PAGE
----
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4th Exposure Draft Of Proposed Changes To Qualification

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hastalavista

Elite Member
Joined
May 16, 2005
Professional Status
Certified General Appraiser
State
California
If they want to modify the formal education requirements to something described within this draft, I'm fine with that.

Here is where I have an issue (highlighted):

upload_2017-11-2_7-6-41.png

The proposal is to reduce the experience requirement from 2,000 to 1,000. My personal experience (as a residential appraiser and as someone who has trained many residential appraisers) is that 1,000 hours/12-months is insufficient to learn the practical application of the theories/techniques learned in the Basic Appraisal Education.

The draft makes a distinction between "qualified" and "competent". I'll accept that distinction.
Where the draft paper is in error is in shortening the experience-hour runway from 2,000 to 1,000 hours.
After basic education, a trainee is "qualified" to learn how to apply appraisal theory in the field. Houses in real life rarely line-up with the houses in the text books.
Neighborhoods, submarkets, and markets are, by definition, unique. The physical/legal characteristics of one kind of property can be significantly different than another (PUD, Condo, Attached SFR, Detached SFR... I'm not even going to include 2-4s).
Assignment conditions, the practical application of when an EA or HC may be used and when it should not be used.
Rent surveys and operating income statements (for SFRs... not for 2-4s).
Learning how to properly complete the cost approach on a basic SFR is likely a year-long endeavor.
Functional, external obsolescence; described in the texts but easily missed without exposure to it in the field.
H&BU (need I say more?).

The list goes on, and for many (myself included) the 2,000 experience hours was barely enough time for me to get a handle on these concepts so that I could consider myself "competent" for only the most simple property types.


I had mixed feelings on the formal educational requirement. On the one hand, I thought (and still do) requiring a 4-year degree to obtain a Certified License was appropriate and beneficial to the industry. On the other hand, I don't like unnecessary entry-barriers. Looking at the draft's proposed formal education requirements, I think they struck a reasonable balance.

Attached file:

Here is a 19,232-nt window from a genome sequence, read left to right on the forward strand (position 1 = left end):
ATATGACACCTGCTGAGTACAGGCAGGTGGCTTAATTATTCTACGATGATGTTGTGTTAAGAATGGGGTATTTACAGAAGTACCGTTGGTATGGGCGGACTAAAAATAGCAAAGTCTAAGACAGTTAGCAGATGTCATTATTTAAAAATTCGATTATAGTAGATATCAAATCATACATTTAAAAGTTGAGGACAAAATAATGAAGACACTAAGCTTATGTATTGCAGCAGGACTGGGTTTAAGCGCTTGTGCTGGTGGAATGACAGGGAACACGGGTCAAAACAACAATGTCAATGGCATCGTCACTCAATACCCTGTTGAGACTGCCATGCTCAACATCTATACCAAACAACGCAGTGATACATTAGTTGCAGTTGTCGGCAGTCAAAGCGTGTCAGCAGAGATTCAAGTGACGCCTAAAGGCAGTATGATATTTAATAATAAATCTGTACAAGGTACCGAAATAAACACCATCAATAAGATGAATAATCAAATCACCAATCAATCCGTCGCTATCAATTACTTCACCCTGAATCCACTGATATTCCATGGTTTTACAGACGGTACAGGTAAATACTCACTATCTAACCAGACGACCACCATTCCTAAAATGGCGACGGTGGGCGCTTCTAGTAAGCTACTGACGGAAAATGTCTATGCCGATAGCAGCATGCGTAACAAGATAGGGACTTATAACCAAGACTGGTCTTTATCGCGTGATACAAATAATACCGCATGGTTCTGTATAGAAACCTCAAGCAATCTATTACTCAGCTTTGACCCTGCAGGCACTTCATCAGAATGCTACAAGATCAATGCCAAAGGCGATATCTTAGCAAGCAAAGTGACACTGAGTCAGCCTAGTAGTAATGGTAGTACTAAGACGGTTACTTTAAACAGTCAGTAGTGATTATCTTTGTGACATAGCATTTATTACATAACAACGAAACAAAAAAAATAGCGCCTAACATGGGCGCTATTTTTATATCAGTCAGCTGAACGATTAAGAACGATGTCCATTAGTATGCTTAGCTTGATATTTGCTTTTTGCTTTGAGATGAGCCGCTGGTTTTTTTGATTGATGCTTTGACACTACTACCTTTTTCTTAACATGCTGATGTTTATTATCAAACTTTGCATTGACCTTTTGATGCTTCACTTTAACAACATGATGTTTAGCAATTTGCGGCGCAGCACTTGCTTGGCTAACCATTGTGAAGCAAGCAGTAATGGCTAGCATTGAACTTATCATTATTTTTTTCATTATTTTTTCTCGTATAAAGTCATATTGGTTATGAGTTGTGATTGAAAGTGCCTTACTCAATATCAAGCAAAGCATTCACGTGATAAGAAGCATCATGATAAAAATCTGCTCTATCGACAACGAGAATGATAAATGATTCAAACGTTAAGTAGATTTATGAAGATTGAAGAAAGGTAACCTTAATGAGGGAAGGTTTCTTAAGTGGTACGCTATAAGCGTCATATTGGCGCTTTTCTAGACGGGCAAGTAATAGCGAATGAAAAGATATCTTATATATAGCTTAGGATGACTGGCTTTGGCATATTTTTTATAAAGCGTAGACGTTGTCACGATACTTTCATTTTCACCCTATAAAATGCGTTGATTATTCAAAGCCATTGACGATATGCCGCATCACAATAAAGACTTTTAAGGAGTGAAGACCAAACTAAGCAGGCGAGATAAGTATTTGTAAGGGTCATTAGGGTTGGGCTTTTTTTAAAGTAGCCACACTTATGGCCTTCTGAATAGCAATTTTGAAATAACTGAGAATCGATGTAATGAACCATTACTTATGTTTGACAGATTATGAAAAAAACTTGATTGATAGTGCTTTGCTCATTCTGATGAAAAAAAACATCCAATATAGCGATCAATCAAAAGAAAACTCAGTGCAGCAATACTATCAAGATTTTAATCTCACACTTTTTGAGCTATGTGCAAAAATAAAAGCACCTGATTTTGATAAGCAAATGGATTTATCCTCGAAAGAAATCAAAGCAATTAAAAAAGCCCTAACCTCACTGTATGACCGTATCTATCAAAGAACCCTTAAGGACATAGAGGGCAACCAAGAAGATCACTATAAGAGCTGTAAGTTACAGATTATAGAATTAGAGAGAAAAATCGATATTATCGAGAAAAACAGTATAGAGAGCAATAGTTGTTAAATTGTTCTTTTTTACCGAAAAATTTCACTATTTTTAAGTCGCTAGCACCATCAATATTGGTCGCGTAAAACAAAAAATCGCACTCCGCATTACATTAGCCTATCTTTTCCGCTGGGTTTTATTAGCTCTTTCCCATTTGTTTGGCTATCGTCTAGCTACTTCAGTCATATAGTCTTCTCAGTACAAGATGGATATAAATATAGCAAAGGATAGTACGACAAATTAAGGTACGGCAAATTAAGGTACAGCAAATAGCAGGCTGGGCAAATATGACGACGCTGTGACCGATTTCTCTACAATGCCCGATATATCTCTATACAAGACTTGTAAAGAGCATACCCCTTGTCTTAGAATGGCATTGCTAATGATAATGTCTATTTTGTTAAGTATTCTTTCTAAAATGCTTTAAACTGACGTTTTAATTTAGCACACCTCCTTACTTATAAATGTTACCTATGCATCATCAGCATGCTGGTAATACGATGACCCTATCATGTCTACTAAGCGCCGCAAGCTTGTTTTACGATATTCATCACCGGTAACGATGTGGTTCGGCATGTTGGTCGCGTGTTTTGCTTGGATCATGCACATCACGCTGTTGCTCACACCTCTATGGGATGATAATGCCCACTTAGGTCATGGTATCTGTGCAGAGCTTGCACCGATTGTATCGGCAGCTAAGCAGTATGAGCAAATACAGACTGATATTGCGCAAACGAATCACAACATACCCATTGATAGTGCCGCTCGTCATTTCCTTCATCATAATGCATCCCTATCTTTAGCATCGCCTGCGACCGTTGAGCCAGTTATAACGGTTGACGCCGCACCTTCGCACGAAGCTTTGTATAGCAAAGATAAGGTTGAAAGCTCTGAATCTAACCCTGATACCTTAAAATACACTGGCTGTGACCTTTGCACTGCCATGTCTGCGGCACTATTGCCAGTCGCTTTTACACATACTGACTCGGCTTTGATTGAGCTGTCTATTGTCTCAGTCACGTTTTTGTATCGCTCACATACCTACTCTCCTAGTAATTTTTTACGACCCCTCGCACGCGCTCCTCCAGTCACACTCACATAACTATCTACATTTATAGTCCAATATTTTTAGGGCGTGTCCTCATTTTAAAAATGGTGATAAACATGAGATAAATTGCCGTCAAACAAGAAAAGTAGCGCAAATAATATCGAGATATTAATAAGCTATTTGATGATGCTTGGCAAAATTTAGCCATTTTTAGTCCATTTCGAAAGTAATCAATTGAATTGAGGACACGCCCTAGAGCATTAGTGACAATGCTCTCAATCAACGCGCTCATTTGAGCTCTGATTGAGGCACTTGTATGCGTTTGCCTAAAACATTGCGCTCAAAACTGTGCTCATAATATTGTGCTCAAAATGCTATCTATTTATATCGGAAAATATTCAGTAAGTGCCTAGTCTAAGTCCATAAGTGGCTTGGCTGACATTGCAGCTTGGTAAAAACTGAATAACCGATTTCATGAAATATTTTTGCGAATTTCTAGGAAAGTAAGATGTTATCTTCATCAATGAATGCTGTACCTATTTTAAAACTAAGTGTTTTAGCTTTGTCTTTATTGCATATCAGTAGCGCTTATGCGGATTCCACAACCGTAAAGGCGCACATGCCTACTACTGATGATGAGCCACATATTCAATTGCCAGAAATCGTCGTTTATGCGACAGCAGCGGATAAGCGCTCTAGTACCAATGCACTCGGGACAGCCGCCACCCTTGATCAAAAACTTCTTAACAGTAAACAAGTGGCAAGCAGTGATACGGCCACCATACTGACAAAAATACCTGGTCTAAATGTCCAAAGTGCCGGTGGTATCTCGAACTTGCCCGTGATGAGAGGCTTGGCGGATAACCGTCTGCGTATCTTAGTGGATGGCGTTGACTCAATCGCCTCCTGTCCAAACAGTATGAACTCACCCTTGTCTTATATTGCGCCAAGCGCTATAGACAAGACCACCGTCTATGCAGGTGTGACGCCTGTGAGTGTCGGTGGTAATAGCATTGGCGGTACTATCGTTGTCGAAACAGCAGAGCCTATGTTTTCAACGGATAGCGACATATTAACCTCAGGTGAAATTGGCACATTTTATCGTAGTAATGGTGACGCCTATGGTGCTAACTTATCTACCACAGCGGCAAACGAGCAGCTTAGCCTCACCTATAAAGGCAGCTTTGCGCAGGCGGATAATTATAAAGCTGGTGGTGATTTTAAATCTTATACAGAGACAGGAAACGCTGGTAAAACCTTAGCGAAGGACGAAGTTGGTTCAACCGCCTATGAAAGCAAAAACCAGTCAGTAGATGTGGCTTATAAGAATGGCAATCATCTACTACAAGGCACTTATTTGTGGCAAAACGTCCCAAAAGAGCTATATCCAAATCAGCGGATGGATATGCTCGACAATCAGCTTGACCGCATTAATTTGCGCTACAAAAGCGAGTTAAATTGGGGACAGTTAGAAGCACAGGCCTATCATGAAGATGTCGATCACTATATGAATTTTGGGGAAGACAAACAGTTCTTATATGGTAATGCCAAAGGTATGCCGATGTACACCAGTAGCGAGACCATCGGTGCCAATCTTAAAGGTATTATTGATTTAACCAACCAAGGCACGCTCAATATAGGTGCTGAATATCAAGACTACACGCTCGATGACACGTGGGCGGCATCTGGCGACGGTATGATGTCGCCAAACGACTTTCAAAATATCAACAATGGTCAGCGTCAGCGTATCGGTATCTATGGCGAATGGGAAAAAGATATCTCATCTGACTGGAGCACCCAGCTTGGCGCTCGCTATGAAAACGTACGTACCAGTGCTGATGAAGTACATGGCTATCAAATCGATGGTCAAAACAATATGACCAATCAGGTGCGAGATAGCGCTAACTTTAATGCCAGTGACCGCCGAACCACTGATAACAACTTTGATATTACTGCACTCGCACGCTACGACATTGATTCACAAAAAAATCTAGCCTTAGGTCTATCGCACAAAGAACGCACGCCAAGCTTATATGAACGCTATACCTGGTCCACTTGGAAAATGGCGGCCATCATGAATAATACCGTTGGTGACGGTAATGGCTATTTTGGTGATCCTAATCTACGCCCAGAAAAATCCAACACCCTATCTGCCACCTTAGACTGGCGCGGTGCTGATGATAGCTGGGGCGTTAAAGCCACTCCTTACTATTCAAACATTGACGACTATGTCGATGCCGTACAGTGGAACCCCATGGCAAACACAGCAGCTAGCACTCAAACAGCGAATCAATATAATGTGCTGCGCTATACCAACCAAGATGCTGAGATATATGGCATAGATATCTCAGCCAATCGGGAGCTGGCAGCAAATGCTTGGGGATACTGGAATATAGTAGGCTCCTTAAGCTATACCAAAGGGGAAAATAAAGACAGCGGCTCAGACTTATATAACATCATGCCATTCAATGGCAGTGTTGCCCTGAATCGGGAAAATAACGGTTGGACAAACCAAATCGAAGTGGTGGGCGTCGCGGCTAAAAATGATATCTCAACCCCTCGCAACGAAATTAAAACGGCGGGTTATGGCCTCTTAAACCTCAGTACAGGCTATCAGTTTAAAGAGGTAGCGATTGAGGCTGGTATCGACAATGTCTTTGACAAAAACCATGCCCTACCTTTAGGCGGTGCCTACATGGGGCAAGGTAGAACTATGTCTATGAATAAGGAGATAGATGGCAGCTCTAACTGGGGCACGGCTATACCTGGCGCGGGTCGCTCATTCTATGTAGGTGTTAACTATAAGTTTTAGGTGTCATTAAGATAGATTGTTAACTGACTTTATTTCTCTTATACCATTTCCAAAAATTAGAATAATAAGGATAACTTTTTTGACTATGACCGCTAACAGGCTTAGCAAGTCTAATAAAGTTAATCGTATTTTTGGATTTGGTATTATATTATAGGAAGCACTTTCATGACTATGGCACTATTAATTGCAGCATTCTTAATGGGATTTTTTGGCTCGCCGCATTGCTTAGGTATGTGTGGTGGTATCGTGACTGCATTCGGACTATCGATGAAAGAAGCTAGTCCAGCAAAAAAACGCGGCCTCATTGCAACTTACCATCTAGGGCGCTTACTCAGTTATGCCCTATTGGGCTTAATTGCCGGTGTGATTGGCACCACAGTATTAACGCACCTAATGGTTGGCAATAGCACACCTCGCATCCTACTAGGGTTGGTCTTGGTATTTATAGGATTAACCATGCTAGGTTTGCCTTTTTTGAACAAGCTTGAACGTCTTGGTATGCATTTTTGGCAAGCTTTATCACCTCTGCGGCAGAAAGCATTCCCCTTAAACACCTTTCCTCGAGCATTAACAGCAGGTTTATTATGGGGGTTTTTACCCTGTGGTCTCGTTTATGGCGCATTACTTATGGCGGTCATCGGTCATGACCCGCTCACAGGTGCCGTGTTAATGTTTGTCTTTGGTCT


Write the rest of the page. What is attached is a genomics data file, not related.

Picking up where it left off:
But the reduction in experience hours- part of the competency component that would reveal if someone didn't get it despite the passing grade in the appraisal class, and give them an opportunity to learn the correct technique and correctly apply it with real life assets- is a mistake.
 

jay trotta

Elite Member
Joined
Feb 8, 2004
Professional Status
Certified Residential Appraiser
State
Connecticut
Agree Dennis; Experience cannot be captured in hours alone, it would need expanded diversification in the marketplace in which you wish to practice. One of the difficulties for them is the Wide Market Range the wish to make this applicable and therefore, some area's will allow a quicker grasp on the experience level (IE: City Side, diversity within a small area of greater activity; Countryside, wide & diverse, most definitely a longer time to acquire the needed experience).

All in all, I still do not see a College Graduate seeking to enter this Field / Profession, as a small business enterprise, when you have zippy the Reviewer (QC dipstick) seeking the number of wasted hours on trivia and no "Qualification Requirements". It is and will be a stumbling block for this field of work for some time, as it was allowed to Free Fall in a direction that depleted the "Value of an Experienced & Knowledgeable party" to render an Unbiased Opinion in a free market.

(IE: Zippy) had not (1), but (5) readers of the report miss an explicit sentence that answered the QC request in the Original report, apparently they weren't even Qualified to Read. How would my BD prevent that from happening ?? The 6th time was a call to the head of QC, where I could actually feel the steam coming out of his ears thru the phone.
 

Eli

Elite Member
Joined
May 12, 2007
Professional Status
Certified General Appraiser
State
Tennessee
If they had more hands on work in class doing a real property, vs a textbook dreamy one, with more real time experience in class, the experience time could be cut with equal or better results, but those classes have to be offered at a reasonable cost.
 

TRESinc

Elite Member
Joined
Dec 1, 2011
Professional Status
Licensed Appraiser
State
Ohio
All in all, I still do not see a College Graduate seeking to enter this Field / Profession

looks as if they had the same thought by removing the college degree requirement for licensed level and the change to moving from licensed to certified without a degree either.
 

jay trotta

Elite Member
Joined
Feb 8, 2004
Professional Status
Certified Residential Appraiser
State
Connecticut
looks as if they had the same thought by removing the college degree requirement for licensed level and the change to moving from licensed to certified without a degree either.

Just curious how many Trainee's you have in Ohio ? How many Licensed ? Your State is huge compered to mine and no I haven't looked at how many we have hear yet.
 
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